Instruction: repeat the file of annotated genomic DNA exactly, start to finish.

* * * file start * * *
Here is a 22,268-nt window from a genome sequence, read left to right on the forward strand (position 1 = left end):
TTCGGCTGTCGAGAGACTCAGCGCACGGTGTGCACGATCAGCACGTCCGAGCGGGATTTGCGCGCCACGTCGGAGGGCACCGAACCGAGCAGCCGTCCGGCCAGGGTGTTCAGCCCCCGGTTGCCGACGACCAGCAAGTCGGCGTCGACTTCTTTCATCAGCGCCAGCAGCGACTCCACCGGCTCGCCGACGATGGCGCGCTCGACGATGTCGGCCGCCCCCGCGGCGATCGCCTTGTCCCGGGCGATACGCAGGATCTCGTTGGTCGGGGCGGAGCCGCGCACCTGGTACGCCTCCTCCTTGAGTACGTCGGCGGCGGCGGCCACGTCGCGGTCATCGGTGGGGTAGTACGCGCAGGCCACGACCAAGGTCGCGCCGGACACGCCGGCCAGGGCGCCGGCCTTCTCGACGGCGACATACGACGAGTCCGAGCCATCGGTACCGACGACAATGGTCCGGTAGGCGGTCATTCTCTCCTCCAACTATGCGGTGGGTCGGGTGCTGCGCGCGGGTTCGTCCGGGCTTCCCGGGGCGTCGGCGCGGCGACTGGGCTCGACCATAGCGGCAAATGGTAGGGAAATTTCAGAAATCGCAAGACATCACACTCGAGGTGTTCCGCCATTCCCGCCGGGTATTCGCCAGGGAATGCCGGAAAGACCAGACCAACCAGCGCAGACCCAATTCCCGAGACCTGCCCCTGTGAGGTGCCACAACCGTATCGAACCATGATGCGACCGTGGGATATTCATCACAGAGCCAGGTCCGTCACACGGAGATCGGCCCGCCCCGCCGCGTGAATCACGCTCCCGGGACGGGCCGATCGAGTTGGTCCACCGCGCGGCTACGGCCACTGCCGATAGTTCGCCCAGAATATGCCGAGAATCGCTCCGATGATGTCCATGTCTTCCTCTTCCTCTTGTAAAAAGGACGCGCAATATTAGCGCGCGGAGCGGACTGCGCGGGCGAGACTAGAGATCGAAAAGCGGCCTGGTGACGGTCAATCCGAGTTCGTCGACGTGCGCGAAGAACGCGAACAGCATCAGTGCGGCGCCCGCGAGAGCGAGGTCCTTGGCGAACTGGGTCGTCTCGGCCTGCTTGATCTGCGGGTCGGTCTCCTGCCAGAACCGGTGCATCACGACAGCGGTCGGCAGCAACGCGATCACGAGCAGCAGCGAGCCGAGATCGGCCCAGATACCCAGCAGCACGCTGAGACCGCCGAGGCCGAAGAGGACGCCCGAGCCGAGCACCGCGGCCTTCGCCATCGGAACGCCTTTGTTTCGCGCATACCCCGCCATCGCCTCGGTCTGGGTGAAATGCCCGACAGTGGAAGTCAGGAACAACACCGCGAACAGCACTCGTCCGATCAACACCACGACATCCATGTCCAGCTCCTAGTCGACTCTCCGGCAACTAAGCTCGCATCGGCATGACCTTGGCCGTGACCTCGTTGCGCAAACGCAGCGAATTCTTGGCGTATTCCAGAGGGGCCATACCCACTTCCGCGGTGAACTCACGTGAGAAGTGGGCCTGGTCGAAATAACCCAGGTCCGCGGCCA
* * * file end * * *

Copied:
Here is a 22,268-nt window from a genome sequence, read left to right on the forward strand (position 1 = left end):
TTCGGCTGTCGAGAGACTCAGCGCACGGTGTGCACGATCAGCACGTCCGAGCGGGATTTGCGCGCCACGTCGGAGGGCACCGAACCGAGCAGCCGTCCGGCCAGGGTGTTCAGCCCCCGGTTGCCGACGACCAGCAAGTCGGCGTCGACTTCTTTCATCAGCGCCAGCAGCGACTCCACCGGCTCGCCGACGATGGCGCGCTCGACGATGTCGGCCGCCCCCGCGGCGATCGCCTTGTCCCGGGCGATACGCAGGATCTCGTTGGTCGGGGCGGAGCCGCGCACCTGGTACGCCTCCTCCTTGAGTACGTCGGCGGCGGCGGCCACGTCGCGGTCATCGGTGGGGTAGTACGCGCAGGCCACGACCAAGGTCGCGCCGGACACGCCGGCCAGGGCGCCGGCCTTCTCGACGGCGACATACGACGAGTCCGAGCCATCGGTACCGACGACAATGGTCCGGTAGGCGGTCATTCTCTCCTCCAACTATGCGGTGGGTCGGGTGCTGCGCGCGGGTTCGTCCGGGCTTCCCGGGGCGTCGGCGCGGCGACTGGGCTCGACCATAGCGGCAAATGGTAGGGAAATTTCAGAAATCGCAAGACATCACACTCGAGGTGTTCCGCCATTCCCGCCGGGTATTCGCCAGGGAATGCCGGAAAGACCAGACCAACCAGCGCAGACCCAATTCCCGAGACCTGCCCCTGTGAGGTGCCACAACCGTATCGAACCATGATGCGACCGTGGGATATTCATCACAGAGCCAGGTCCGTCACACGGAGATCGGCCCGCCCCGCCGCGTGAATCACGCTCCCGGGACGGGCCGATCGAGTTGGTCCACCGCGCGGCTACGGCCACTGCCGATAGTTCGCCCAGAATATGCCGAGAATCGCTCCGATGATGTCCATGTCTTCCTCTTCCTCTTGTAAAAAGGACGCGCAATATTAGCGCGCGGAGCGGACTGCGCGGGCGAGACTAGAGATCGAAAAGCGGCCTGGTGACGGTCAATCCGAGTTCGTCGACGTGCGCGAAGAACGCGAACAGCATCAGTGCGGCGCCCGCGAGAGCGAGGTCCTTGGCGAACTGGGTCGTCTCGGCCTGCTTGATCTGCGGGTCGGTCTCCTGCCAGAACCGGTGCATCACGACAGCGGTCGGCAGCAACGCGATCACGAGCAGCAGCGAGCCGAGATCGGCCCAGATACCCAGCAGCACGCTGAGACCGCCGAGGCCGAAGAGGACGCCCGAGCCGAGCACCGCGGCCTTCGCCATCGGAACGCCTTTGTTTCGCGCATACCCCGCCATCGCCTCGGTCTGGGTGAAATGCCCGACAGTGGAAGTCAGGAACAACACCGCGAACAGCACTCGTCCGATCAACACCACGACATCCATGTCCAGCTCCTAGTCGACTCTCCGGCAACTAAGCTCGCATCGGCATGACCTTGGCCGTGACCTCGTTGCGCAAACGCAGCGAATTCTTGGCGTATTCCAGAGGGGCCATACCCACTTCCGCGGTGAACTCACGTGAGAAGTGGGCCTGGTCGAAATAACCCAGGTCCGCGGCCA